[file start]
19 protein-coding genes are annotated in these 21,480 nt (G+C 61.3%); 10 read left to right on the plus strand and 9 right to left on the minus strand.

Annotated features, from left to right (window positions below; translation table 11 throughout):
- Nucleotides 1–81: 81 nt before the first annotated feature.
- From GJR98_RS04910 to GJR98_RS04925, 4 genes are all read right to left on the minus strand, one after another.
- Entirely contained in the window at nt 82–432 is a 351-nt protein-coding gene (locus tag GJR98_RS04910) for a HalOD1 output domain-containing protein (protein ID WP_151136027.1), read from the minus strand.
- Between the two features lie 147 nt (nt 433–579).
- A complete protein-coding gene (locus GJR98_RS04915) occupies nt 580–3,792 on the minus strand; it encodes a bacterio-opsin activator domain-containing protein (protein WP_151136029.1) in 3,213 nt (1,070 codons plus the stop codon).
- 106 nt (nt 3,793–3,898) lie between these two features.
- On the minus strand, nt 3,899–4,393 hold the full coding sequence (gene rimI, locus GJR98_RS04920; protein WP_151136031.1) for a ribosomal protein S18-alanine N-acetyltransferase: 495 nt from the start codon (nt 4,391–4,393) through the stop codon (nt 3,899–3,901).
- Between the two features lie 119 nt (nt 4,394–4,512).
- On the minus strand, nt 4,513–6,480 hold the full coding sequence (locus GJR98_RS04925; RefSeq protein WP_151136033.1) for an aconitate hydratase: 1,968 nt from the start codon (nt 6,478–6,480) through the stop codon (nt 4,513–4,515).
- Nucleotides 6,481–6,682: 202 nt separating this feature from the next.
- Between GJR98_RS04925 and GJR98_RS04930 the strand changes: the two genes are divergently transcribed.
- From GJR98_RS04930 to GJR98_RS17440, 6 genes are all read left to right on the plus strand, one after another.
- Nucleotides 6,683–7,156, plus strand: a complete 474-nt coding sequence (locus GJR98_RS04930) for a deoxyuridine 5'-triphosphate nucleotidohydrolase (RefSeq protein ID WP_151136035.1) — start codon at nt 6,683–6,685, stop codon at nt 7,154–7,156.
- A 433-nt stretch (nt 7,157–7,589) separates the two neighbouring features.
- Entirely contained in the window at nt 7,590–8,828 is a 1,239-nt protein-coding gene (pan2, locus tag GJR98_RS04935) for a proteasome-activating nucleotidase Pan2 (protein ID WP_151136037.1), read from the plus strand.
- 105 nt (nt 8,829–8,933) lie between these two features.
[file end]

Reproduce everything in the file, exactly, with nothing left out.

19 protein-coding genes are annotated in these 21,480 nt (G+C 61.3%); 10 read left to right on the plus strand and 9 right to left on the minus strand.

Annotated features, from left to right (window positions below; translation table 11 throughout):
- Nucleotides 1–81: 81 nt before the first annotated feature.
- From GJR98_RS04910 to GJR98_RS04925, 4 genes are all read right to left on the minus strand, one after another.
- Entirely contained in the window at nt 82–432 is a 351-nt protein-coding gene (locus tag GJR98_RS04910) for a HalOD1 output domain-containing protein (protein ID WP_151136027.1), read from the minus strand.
- Between the two features lie 147 nt (nt 433–579).
- A complete protein-coding gene (locus GJR98_RS04915) occupies nt 580–3,792 on the minus strand; it encodes a bacterio-opsin activator domain-containing protein (protein WP_151136029.1) in 3,213 nt (1,070 codons plus the stop codon).
- 106 nt (nt 3,793–3,898) lie between these two features.
- On the minus strand, nt 3,899–4,393 hold the full coding sequence (gene rimI, locus GJR98_RS04920; protein WP_151136031.1) for a ribosomal protein S18-alanine N-acetyltransferase: 495 nt from the start codon (nt 4,391–4,393) through the stop codon (nt 3,899–3,901).
- Between the two features lie 119 nt (nt 4,394–4,512).
- On the minus strand, nt 4,513–6,480 hold the full coding sequence (locus GJR98_RS04925; RefSeq protein WP_151136033.1) for an aconitate hydratase: 1,968 nt from the start codon (nt 6,478–6,480) through the stop codon (nt 4,513–4,515).
- Nucleotides 6,481–6,682: 202 nt separating this feature from the next.
- Between GJR98_RS04925 and GJR98_RS04930 the strand changes: the two genes are divergently transcribed.
- From GJR98_RS04930 to GJR98_RS17440, 6 genes are all read left to right on the plus strand, one after another.
- Nucleotides 6,683–7,156, plus strand: a complete 474-nt coding sequence (locus GJR98_RS04930) for a deoxyuridine 5'-triphosphate nucleotidohydrolase (RefSeq protein ID WP_151136035.1) — start codon at nt 6,683–6,685, stop codon at nt 7,154–7,156.
- A 433-nt stretch (nt 7,157–7,589) separates the two neighbouring features.
- Entirely contained in the window at nt 7,590–8,828 is a 1,239-nt protein-coding gene (pan2, locus tag GJR98_RS04935) for a proteasome-activating nucleotidase Pan2 (protein ID WP_151136037.1), read from the plus strand.
- 105 nt (nt 8,829–8,933) lie between these two features.